Husband and I split the work – he had the tedious task of going around the entire room and removing all the staples, while I removed the tack strips and nails. I didn’t have the easiest time with it – I don’t think I had enough leverage with the small pry bar I was using. As I was working, I thought, hmmm, ripping out a carpet is probably not the best thing to do for someone who just recovered from a pulled back. Haha, too late!

But despite all the work, I was really happy! It felt really empowering doing this ourselves and knowing we were saving ourselves so much money. We were learning about home renovation, adding another notch to our respective life experience belts, and growing together as a couple. And you can probably tell from my post yesterday that I was in a bit of a funk – it felt good to move my body and see something tangible as a result. I felt so proud of us and our hard work.

As our energy flagged, we grabbed some Starbucks and I turned on a metal playlist on Spotify to keep us motivated. After removing the tack strips and staples, Husband took a shop vac to make sure nothing was left behind while I switched out the granny curtains for new ones. Since this is the room Apollo stays in when we leave the house, it was critical that we made it a safe place for him, since he has a special talent for finding objects that do not belong in his mouth or stomach.

Afterward, we mopped using a blend of vinegar and water, mopping it three times to get it clean. I don’t even want to know the last time those floors were subjected to a cleaning agent.

We took a step back and admired our work. There is still much to be done.

The condition of the floors is okay, but not great, which didn’t surprise me. It’s clearly discolored and there are patches of paint on the floors (which makes us wonder how old this paint is).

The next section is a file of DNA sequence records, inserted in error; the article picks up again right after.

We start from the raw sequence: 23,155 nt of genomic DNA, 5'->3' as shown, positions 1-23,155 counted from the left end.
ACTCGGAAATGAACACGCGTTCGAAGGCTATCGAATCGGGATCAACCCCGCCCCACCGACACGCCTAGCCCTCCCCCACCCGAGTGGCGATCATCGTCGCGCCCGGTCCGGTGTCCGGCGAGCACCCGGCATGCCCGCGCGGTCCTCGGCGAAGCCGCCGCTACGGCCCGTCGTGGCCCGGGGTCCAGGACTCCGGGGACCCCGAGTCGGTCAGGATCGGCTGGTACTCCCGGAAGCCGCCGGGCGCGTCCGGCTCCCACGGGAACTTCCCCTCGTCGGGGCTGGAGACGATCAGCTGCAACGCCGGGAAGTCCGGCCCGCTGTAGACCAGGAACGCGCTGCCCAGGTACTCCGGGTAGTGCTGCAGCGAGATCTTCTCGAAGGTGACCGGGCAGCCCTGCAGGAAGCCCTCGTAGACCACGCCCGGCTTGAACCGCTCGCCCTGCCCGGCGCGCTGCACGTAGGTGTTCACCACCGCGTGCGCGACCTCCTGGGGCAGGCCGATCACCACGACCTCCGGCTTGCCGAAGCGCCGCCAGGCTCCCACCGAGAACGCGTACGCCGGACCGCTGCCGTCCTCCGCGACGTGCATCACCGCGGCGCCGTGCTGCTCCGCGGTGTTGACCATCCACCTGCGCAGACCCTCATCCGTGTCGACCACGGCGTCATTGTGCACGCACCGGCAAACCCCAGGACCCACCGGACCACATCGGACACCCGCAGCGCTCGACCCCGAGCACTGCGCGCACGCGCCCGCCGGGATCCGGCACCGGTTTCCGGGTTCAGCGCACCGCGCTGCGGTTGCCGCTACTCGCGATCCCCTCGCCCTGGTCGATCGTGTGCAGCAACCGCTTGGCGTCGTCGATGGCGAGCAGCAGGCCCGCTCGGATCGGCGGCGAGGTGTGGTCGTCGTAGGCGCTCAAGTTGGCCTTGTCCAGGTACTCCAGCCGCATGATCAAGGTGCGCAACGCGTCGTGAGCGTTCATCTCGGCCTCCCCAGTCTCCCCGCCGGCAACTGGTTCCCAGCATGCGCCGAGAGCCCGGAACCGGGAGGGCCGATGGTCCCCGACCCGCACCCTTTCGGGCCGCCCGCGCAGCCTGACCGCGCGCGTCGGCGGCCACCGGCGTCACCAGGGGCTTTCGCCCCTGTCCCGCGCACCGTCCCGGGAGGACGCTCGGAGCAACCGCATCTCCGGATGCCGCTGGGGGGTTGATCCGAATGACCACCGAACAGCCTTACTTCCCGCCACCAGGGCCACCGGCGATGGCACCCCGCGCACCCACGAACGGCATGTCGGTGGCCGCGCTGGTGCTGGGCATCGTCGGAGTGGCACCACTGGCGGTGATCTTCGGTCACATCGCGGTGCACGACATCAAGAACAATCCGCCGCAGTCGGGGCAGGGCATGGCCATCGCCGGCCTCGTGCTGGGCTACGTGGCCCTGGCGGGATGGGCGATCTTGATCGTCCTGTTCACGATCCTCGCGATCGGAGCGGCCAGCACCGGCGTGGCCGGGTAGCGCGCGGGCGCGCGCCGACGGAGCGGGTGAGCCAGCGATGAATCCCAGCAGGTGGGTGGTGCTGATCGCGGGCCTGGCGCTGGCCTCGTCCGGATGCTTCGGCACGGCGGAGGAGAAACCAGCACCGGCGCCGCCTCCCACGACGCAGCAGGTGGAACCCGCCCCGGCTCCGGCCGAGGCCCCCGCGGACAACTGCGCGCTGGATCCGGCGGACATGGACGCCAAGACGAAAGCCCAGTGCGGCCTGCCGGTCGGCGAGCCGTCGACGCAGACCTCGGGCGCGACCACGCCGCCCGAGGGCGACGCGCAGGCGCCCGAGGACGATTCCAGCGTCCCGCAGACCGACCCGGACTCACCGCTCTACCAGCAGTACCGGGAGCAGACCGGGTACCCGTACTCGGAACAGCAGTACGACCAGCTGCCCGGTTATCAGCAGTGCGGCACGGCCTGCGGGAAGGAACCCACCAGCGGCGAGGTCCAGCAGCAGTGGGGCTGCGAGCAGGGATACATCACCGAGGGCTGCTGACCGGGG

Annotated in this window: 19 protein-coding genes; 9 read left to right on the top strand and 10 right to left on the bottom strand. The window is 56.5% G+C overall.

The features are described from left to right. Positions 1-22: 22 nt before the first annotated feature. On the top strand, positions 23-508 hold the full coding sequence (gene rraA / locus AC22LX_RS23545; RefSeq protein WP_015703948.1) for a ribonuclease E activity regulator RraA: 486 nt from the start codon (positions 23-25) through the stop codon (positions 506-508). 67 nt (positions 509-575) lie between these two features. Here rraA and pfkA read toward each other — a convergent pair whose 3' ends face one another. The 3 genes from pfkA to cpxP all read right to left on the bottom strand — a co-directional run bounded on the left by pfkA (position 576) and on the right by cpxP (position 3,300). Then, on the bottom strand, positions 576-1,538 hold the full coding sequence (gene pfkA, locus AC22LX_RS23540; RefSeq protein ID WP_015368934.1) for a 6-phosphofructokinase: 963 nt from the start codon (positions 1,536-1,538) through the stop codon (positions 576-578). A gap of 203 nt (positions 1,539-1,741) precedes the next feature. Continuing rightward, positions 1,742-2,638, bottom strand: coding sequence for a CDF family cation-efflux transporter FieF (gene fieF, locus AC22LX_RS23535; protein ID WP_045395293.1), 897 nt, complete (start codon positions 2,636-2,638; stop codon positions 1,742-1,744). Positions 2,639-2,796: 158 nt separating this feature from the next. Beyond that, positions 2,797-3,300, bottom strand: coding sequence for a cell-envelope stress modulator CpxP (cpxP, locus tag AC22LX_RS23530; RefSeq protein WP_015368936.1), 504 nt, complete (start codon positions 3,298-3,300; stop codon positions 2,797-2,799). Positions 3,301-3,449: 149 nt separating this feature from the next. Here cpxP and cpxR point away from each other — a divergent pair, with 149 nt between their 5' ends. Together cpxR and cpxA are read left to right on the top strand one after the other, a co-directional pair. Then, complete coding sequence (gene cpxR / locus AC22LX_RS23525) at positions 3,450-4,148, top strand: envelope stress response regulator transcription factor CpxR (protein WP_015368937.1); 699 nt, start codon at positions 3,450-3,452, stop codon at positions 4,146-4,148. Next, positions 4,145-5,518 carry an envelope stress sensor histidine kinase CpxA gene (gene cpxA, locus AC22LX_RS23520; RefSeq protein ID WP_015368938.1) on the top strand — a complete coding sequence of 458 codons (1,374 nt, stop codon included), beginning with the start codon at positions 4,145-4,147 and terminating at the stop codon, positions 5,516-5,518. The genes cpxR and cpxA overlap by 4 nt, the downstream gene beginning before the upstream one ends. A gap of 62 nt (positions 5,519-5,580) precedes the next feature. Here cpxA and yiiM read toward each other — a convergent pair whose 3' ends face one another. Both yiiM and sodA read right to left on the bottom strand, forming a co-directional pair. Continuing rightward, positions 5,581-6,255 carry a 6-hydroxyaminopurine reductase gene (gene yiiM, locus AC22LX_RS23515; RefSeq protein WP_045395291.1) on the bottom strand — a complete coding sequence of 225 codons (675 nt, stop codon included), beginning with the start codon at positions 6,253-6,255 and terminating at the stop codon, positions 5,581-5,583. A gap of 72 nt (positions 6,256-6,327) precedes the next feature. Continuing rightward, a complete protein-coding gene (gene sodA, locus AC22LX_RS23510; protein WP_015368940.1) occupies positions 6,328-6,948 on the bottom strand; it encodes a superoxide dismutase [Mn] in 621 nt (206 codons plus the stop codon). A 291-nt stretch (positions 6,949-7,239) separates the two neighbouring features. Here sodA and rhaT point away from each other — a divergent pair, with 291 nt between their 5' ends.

You can also see a noticeable gap between the the baseboards and hardwood floors – that is our next project.

We decided that until we restored the floors, we could move a rug over it to cover up a lot of the discoloration. We moved the furniture back in and stood back to admire our handiwork.

This is not the room in its final form – besides restoring the floors and fixing the gap in the baseboards, we want to paint the room and figure out the best layout for the space. You can’t see it from here, but the windows are off-centered – so if we keep the table underneath the chandeliers, it looks completely off-balance when you enter the dining room from the kitchen. I also don’t love where we have our IKEA bookcase (though it’s a vast improvement from its previous location in front of the window), or whether we want to keep the chair and rack in the corner, which we added to balance out the bookcase. Of course, I’d also like to figure out what to hang on the walls rather the placeholder art that we have here currently.

I walked in the room this morning and found myself so surprised and happy to see the hardwood floors. I didn’t forget the work we did yesterday – my back is certainly reminding me of it – but it was just such a pleasant surprise to see how beautiful the floors looked, scars and all, in the sunlight.

All in all, our first home renovation project was a big success! We’ll next be removing the carpet from the living room, and I’ll be sure to document that here!

8 replies »

  1. Oh, this reminds me of when I removed 662 lbs of mauve carpeting from our small ranch. Underneath were beautiful oak floors and the dining room was never even stained or finished. Unfortunately it was buried under carpet, vinyl and finally a layer of linoleum that was guarding the wood with its life! Enjoy the journey. It is a ton of work, but you will be sooo happy when it is done.

    Liked by 1 person

    • Thank you so much! Oh my, that must have been some work to get that wood exposed! I think two of the upstairs bedrooms have subfloors – but hopefully not as many layers as what you had to remove!

      Liked by 1 person

      • I used a heat gun to soften the adhesive on the linoleum and vinyl tiles. At one point as I was working away with a scrapper, my hand slipped and went under the heat (500 degrees). It burned and blistered instantly. I am a HUGE advocate for natural wood floors and area rugs. Wall to wall is verboten in my house!

        Liked by 1 person